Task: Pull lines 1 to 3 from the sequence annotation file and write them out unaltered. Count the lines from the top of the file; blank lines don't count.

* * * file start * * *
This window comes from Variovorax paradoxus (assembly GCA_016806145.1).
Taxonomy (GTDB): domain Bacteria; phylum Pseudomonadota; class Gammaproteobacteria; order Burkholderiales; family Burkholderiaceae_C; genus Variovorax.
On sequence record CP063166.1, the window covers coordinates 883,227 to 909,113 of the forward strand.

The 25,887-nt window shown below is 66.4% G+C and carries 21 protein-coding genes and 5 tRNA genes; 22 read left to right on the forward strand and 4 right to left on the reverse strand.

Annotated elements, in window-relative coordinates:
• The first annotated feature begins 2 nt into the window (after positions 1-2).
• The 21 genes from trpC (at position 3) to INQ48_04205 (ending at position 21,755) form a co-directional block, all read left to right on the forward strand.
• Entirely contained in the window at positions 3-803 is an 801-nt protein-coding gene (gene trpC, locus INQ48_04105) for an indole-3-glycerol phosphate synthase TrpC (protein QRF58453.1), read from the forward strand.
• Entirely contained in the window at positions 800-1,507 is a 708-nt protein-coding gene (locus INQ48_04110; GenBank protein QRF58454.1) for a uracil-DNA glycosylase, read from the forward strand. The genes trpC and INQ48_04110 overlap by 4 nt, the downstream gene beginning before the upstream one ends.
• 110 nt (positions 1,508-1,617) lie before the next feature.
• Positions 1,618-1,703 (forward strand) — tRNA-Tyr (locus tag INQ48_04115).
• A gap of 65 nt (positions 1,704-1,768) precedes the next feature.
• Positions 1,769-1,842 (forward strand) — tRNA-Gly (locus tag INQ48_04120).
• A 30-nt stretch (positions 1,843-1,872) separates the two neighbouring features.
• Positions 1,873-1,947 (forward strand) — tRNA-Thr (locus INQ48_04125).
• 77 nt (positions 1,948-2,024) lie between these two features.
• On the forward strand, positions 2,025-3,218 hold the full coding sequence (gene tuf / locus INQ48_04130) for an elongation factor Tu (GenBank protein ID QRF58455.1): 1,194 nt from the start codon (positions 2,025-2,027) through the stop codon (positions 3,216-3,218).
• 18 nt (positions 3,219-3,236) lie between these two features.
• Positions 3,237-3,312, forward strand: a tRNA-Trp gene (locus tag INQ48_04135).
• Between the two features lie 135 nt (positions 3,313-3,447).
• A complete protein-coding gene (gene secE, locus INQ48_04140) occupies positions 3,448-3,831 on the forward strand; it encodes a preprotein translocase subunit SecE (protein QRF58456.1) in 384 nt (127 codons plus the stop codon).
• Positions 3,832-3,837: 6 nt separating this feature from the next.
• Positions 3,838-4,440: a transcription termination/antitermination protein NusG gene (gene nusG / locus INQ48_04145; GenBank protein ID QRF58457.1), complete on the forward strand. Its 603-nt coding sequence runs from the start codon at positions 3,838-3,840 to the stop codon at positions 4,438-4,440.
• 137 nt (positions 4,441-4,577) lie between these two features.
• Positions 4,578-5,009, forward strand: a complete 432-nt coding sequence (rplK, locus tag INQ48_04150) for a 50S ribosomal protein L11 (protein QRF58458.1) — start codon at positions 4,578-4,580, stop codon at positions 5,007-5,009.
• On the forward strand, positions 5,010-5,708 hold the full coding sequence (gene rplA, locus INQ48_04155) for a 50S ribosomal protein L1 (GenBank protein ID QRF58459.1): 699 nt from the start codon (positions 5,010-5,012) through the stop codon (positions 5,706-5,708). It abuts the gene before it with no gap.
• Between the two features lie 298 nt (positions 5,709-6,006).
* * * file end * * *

This window comes from Variovorax paradoxus (assembly GCA_016806145.1).
Taxonomy (GTDB): domain Bacteria; phylum Pseudomonadota; class Gammaproteobacteria; order Burkholderiales; family Burkholderiaceae_C; genus Variovorax.
On sequence record CP063166.1, the window covers coordinates 883,227 to 909,113 of the forward strand.